Nearly every major-news-venue article I've seen about California's Proposition 19 (the one to legalize marijuana) has used the word “hazy” and/or some other pun about marijuana smoke or getting high. Some samples:
- Details hazy
- California's future under legal pot would start off hazy—note that this version of this AP article says “the future gets cloudy,” where another version says the future gets hazier
- Pot initiative's issues too hazy
- Prop. 19 going up in smoke?
- Is Proposition 19 Going Up in Smoke?
- pot industry could go up in smoke
- Prop. 19 could flicker out (“a lot of heat and light without any smoke”)
- Where there's smoke
- Reefer sadness for pot growers (I kinda like this one, perhaps because it's the only time I've seen this particular joke)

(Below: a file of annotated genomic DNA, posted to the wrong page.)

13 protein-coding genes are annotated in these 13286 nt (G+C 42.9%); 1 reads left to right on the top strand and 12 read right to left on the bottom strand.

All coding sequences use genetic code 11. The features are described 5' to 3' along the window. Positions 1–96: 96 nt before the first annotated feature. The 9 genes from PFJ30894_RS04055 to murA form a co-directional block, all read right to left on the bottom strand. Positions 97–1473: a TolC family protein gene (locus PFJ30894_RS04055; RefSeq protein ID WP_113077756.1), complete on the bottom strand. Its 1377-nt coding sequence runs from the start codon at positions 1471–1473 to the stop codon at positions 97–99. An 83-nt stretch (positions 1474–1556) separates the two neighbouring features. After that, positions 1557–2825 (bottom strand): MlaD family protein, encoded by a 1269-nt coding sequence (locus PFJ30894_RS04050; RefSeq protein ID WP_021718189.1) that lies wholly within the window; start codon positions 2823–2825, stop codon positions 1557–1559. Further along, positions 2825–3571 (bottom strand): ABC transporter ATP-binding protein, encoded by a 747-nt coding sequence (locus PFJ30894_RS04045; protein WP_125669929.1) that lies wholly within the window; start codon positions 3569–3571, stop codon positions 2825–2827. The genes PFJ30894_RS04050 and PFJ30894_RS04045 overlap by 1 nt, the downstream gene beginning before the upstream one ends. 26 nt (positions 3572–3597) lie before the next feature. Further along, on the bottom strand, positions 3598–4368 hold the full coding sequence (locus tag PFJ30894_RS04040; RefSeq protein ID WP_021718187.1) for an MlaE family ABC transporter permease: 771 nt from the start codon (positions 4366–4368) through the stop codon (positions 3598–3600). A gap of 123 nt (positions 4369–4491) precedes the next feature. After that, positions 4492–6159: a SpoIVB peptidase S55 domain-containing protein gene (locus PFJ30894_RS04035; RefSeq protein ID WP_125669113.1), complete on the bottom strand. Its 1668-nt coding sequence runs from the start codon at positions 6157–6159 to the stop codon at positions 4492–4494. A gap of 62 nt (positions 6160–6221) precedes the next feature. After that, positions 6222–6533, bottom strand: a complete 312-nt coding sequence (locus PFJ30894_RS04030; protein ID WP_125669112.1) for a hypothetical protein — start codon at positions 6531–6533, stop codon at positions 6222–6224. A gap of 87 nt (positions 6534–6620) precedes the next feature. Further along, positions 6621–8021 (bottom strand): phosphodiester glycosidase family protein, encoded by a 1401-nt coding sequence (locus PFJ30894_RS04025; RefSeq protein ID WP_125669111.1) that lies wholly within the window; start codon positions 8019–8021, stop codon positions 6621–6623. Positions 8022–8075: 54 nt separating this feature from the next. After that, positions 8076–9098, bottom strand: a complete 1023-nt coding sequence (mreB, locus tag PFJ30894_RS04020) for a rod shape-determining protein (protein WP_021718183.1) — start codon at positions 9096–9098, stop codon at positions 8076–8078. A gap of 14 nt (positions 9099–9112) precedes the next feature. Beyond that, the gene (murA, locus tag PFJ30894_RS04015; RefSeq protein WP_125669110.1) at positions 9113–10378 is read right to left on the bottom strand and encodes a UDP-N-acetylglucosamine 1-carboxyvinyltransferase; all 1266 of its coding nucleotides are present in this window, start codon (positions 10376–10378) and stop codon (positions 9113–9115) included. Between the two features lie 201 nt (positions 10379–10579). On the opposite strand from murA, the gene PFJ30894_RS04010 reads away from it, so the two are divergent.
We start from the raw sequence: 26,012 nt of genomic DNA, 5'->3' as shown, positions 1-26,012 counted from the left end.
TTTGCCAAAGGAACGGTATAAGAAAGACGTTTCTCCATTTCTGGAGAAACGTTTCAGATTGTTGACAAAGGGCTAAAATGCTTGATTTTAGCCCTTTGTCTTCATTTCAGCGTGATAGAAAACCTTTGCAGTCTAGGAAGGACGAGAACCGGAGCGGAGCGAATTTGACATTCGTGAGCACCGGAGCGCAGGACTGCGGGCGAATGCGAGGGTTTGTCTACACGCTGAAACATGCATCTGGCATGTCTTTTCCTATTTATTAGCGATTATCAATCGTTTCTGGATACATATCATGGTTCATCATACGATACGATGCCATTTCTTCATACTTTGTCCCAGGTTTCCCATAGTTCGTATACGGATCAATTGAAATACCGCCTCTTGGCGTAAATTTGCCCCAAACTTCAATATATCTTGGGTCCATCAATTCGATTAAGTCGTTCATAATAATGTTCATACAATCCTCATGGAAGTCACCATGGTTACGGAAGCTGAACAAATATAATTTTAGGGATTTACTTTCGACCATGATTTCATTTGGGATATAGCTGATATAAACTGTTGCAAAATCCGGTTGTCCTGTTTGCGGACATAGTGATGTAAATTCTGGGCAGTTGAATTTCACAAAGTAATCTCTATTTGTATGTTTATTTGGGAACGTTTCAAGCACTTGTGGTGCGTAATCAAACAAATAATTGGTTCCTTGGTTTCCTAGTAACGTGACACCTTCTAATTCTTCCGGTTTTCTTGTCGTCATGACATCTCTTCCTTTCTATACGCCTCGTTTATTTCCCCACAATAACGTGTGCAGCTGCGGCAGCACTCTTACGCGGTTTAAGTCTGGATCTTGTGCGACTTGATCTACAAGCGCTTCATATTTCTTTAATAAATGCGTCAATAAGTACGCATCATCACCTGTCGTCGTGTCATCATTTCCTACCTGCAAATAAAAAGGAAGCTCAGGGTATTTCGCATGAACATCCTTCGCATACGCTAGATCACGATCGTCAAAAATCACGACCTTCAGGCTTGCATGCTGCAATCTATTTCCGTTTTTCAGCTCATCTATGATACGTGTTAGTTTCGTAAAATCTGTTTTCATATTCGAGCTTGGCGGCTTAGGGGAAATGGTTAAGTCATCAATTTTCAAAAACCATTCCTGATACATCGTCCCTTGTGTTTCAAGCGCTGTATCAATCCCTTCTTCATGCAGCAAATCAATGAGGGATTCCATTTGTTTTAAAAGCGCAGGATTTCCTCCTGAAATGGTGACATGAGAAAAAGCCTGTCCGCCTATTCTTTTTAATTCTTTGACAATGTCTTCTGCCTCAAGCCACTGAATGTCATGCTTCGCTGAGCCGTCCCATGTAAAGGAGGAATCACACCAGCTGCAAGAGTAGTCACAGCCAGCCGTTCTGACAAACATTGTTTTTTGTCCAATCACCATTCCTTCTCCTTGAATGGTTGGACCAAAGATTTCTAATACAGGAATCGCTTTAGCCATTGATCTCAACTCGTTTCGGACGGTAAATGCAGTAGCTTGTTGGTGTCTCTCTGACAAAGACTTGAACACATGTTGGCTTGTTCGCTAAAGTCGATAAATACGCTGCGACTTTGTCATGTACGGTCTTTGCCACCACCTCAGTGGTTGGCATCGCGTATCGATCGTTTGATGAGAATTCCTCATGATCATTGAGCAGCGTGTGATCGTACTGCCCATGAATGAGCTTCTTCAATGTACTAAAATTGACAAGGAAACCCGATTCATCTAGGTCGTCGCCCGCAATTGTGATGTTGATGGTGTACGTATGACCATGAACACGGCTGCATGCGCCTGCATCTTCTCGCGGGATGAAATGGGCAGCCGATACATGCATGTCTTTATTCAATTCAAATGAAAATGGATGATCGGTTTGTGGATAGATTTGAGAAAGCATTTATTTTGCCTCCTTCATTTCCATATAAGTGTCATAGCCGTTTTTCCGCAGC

And so on.
It's like the puns are addictive. It's like the writers (or the editors) are giddy. They can't resist, like a stoner can't resist snacking. It's like the prospect of a pun has clouded their minds. It's like—
Never mind. You get the idea.
It makes me want to do an ad: “This is your article. This is your article on cheap obvious puns.” Or: “Friends don't let friends litter serious news articles and headlines with cheap dumb jokes.”
I know this is nothing new. Headline writers in particular have always loved puns. And articles about sports games and box-office results have always featured puns relevant to the teams or movies involved.
But something about Prop 19 really seems to bring out this tendency in a way that other propositions don't seem to do.
What are these writers smoking?
(PS: Just to be clear: I love puns. What bugs me about these is that they're obvious and ubiquitous and not terribly funny.)